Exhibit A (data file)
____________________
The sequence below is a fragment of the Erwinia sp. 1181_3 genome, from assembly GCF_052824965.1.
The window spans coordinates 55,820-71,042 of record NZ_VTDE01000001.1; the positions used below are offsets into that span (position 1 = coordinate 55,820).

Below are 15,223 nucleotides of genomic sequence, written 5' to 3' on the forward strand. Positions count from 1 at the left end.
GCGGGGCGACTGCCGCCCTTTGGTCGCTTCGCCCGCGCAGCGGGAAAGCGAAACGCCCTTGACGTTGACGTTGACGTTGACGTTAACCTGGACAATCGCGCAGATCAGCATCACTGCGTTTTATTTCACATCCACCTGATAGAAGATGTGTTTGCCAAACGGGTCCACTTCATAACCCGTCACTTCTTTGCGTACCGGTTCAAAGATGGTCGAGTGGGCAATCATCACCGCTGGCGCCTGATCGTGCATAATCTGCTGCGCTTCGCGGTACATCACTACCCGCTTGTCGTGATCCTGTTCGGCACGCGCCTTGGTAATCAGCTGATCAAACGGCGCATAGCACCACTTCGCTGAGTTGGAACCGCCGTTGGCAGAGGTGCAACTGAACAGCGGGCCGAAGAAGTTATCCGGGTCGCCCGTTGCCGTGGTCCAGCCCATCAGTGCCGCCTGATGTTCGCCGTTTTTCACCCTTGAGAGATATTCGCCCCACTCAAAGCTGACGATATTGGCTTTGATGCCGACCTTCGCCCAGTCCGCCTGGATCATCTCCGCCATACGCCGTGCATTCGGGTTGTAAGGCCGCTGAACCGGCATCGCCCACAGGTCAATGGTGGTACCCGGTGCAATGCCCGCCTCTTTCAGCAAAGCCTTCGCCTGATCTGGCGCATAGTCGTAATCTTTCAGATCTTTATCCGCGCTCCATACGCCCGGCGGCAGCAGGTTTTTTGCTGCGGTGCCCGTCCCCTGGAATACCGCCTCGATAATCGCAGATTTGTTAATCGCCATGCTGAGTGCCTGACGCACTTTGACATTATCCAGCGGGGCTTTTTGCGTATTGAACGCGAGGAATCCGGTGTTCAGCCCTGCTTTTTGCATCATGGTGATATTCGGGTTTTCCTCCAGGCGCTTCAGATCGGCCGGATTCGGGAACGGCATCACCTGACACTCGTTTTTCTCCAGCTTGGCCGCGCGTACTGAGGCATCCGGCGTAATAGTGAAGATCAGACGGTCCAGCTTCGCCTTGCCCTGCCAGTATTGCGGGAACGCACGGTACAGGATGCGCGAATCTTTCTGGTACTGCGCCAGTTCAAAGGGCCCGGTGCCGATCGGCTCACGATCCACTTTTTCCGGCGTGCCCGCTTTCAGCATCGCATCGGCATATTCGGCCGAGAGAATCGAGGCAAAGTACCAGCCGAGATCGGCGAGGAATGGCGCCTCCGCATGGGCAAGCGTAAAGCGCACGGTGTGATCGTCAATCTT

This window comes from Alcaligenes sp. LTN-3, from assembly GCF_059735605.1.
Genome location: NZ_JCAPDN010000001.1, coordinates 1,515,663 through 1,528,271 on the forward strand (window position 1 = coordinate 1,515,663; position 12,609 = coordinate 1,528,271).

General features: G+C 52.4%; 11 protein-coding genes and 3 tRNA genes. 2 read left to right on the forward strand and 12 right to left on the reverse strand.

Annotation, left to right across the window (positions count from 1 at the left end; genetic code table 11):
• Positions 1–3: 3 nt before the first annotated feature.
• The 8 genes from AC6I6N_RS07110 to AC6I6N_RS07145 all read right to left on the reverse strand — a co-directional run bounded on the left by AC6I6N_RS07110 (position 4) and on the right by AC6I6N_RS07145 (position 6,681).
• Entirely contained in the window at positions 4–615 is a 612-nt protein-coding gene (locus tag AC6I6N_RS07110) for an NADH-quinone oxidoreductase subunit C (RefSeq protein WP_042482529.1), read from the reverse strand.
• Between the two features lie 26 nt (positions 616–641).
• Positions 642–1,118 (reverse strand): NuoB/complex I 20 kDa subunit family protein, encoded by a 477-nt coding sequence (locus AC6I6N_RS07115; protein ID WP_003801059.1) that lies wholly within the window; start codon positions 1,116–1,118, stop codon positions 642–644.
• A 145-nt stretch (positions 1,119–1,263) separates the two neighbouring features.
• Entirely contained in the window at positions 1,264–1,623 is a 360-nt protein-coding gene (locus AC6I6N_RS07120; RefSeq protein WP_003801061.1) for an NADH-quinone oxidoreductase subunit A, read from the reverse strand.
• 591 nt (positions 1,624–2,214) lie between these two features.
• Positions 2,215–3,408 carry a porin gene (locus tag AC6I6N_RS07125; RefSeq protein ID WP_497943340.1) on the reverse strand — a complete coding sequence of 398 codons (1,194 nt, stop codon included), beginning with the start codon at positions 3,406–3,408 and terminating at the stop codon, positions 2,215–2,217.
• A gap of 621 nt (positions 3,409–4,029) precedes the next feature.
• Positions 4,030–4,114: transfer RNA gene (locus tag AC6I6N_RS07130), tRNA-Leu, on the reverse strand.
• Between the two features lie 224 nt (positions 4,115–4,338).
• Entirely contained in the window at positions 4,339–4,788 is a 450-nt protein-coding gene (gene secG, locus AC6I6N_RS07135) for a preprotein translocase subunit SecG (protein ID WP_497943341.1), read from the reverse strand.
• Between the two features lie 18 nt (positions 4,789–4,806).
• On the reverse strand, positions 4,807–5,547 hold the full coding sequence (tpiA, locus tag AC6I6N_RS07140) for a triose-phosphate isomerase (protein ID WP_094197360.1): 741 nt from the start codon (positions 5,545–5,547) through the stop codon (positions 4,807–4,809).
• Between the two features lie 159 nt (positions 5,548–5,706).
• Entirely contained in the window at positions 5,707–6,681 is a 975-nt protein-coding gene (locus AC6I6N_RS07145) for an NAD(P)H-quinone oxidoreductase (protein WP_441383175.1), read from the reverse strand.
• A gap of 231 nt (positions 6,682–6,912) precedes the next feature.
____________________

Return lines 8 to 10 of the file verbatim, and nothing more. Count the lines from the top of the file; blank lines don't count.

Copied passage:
Annotation, left to right across the window (positions count from 1 at the left end; genetic code table 11):
• Positions 1–3: 3 nt before the first annotated feature.
• The 8 genes from AC6I6N_RS07110 to AC6I6N_RS07145 all read right to left on the reverse strand — a co-directional run bounded on the left by AC6I6N_RS07110 (position 4) and on the right by AC6I6N_RS07145 (position 6,681).